Manchester Conference. To assure that members of the Church in Great Britain can attend the area conference in Manchester next August, tickets will be made available only to those living within the conference area. Others are asked not to plan to attend, even though they may have a special interest in Great Britain. Seating space is limited and there may be difficulty even in providing for those who live in the conference area.
Interviewing Servicemen. Because servicemen desiring temple recommends cannot always be interviewed conveniently by the mission president or stake president who presides over the area in which they serve, mission and stake presidents (not their counselors) who preside over areas that include or that are near operating temples have authority to interview servicemen and, if the applicant is deemed worthy, countersign their recommends. This authorization requires that any serviceman coming for such an interview must present either a temple recommend or a letter of recommendation signed by the leader of the Church military group to which he belongs.
Church Member/Military Service. Church orientation is now offered at basic military training centers in the United States to help those entering the service to understand the Church programs available to them during this training period. This orientation is a part of the LDS serviceman’s religious services each Sunday as long as he is in basic training.
Unified Admissions Systems. To centralize counseling and admissions data and services, a unified admissions system for all Church institutions of higher learning has been established. Concurrent with this new program is the organization of a Church Admissions Center at Brigham Young University that will serve the entire Church. The new admissions center will utilize the large computer facilities and admissions organization already established at BYU, eliminating a duplication of admissions material for incoming students. Processing of applications by the new system is scheduled to begin in September 1971.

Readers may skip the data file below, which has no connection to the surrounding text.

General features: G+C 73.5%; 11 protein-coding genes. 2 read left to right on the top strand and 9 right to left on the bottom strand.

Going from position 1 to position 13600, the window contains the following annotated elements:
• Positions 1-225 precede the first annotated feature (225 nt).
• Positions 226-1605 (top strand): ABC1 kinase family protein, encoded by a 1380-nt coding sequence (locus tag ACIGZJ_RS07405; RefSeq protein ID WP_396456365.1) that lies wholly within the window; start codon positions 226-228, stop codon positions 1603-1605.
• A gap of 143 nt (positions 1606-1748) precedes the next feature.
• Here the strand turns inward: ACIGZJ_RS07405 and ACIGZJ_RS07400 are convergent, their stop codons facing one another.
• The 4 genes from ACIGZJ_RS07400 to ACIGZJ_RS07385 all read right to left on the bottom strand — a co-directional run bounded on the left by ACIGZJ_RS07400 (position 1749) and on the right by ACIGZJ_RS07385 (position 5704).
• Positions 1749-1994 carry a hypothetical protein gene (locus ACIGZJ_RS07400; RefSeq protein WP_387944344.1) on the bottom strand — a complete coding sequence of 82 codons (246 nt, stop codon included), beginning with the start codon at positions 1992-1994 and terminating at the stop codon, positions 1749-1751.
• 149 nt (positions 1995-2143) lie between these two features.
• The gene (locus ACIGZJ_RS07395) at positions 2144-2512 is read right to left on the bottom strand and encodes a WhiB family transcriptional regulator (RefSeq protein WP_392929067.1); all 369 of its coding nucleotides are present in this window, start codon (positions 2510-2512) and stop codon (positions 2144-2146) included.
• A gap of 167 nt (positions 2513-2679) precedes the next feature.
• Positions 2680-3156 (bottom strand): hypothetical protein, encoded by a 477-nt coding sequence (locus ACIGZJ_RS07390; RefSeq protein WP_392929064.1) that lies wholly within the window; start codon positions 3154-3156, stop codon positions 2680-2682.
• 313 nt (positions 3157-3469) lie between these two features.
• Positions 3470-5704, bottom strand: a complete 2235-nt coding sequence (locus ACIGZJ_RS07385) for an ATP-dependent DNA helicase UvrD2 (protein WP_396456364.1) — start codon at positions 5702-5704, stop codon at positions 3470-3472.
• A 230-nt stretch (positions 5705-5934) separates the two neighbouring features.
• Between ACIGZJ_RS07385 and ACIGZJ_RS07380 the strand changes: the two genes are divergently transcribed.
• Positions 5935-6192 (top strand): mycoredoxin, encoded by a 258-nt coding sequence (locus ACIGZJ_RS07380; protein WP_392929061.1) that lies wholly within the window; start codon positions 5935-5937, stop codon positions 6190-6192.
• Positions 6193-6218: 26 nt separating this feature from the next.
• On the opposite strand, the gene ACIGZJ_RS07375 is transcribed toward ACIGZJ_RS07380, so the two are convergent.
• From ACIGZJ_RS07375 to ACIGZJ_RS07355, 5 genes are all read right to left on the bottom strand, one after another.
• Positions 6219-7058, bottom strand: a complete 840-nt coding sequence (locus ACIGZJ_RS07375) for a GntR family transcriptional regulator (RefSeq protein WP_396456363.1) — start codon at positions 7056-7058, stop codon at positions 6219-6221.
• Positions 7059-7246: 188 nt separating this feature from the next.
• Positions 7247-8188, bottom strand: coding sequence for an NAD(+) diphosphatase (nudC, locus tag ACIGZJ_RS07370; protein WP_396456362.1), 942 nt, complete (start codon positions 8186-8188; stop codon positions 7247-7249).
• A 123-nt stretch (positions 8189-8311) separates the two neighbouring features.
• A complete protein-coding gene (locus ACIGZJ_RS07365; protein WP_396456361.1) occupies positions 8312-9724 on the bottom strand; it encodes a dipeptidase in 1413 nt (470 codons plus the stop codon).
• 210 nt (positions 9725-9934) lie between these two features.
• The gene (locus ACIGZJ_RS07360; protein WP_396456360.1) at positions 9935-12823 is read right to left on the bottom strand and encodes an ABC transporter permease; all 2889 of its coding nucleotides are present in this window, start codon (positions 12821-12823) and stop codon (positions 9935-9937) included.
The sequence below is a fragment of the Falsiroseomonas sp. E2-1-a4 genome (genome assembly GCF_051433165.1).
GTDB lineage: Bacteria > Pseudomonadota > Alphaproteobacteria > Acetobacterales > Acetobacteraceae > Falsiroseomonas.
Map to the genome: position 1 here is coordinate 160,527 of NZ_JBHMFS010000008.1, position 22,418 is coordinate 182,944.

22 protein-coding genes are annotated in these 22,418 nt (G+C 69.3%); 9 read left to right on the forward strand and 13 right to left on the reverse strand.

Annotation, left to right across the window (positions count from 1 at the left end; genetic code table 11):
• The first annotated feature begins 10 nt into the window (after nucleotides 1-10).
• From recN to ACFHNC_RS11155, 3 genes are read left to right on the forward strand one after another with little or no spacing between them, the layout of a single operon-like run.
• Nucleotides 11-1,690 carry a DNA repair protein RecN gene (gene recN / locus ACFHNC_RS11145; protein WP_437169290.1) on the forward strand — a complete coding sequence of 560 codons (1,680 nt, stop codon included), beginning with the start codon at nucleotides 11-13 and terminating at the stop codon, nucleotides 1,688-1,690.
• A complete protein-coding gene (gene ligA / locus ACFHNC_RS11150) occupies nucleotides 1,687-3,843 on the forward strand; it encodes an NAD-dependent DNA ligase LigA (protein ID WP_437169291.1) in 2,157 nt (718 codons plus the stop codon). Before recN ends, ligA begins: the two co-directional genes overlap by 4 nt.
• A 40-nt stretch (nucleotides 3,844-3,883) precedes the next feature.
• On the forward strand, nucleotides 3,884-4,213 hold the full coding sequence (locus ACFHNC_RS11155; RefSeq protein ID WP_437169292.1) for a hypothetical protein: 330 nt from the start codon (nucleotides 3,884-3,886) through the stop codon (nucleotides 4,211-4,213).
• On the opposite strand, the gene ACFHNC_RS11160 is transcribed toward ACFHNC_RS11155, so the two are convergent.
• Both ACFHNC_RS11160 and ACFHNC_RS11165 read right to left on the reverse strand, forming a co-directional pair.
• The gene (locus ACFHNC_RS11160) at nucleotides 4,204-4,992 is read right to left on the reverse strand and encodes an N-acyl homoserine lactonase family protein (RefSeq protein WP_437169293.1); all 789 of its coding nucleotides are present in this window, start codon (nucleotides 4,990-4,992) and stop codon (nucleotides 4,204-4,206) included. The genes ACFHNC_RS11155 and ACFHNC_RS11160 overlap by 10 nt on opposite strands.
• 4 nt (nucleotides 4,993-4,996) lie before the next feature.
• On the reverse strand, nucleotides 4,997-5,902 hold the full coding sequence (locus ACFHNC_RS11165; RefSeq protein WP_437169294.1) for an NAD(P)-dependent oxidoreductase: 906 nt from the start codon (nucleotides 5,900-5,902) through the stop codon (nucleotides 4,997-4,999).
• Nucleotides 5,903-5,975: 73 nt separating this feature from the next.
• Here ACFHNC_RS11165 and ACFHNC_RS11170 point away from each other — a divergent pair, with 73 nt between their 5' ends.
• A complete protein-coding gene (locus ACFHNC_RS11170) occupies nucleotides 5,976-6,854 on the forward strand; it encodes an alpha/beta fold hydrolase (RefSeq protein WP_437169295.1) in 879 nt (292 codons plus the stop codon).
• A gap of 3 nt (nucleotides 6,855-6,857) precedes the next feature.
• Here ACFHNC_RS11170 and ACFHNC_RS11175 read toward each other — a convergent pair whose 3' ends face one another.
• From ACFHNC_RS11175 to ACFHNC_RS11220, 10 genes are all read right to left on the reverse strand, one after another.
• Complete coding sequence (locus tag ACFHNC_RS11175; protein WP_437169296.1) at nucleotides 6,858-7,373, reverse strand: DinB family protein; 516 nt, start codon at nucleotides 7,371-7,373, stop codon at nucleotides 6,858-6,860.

Social Service Task Committee. Church members with social/emotional problems will soon be able to receive help in their own stakes from a corps of professional, Church-employed social workers and nonprofessional stake members who work through regular priesthood channels. Stake presidents have been asked by the First Presidency to form stake social service task committees in each stake, consisting of as many high councilors as the stake president feels are necessary to solve the social problems of the stake. This committee, working together with professional social service workers employed by the Church, will survey its own stake for volunteer members who are capable and willing to help other stake members with social/emotional problems. Called a social service team, these professionals and volunteers will, on the invitation of bishops and through the stake president and stake social service task committee, help to solve problems of drug abuse, alcoholism, rebellious youth, marital problems, and broken homes. The task committee analyzes specific problems in strict confidence to determine whether the problems can be solved best by the task committee, the social service team, an agency of the Church Social Services Department, or some other available resource.
Deseret Clubs. Deseret clubs, which have served groups of LDS college students on many campuses that have had insufficient enrollment to warrant an institute teacher, will be incorporated into the Latter-day Saint Student Association. This change will permit a local priesthood leader, approved by appropriate Church Authorities, to more effectively administer to the needs of these young people.
Seminaries and Institutes. Frank M. Bradshaw has been named an assistant administrator to Joe J. Christensen, recently appointed associate commissioner of education for seminaries and institutes of religion. Elder Bradshaw will initiate a close working relationship between the Department of Seminaries and Institutes of Religion and the Latter-day Saint Student Association.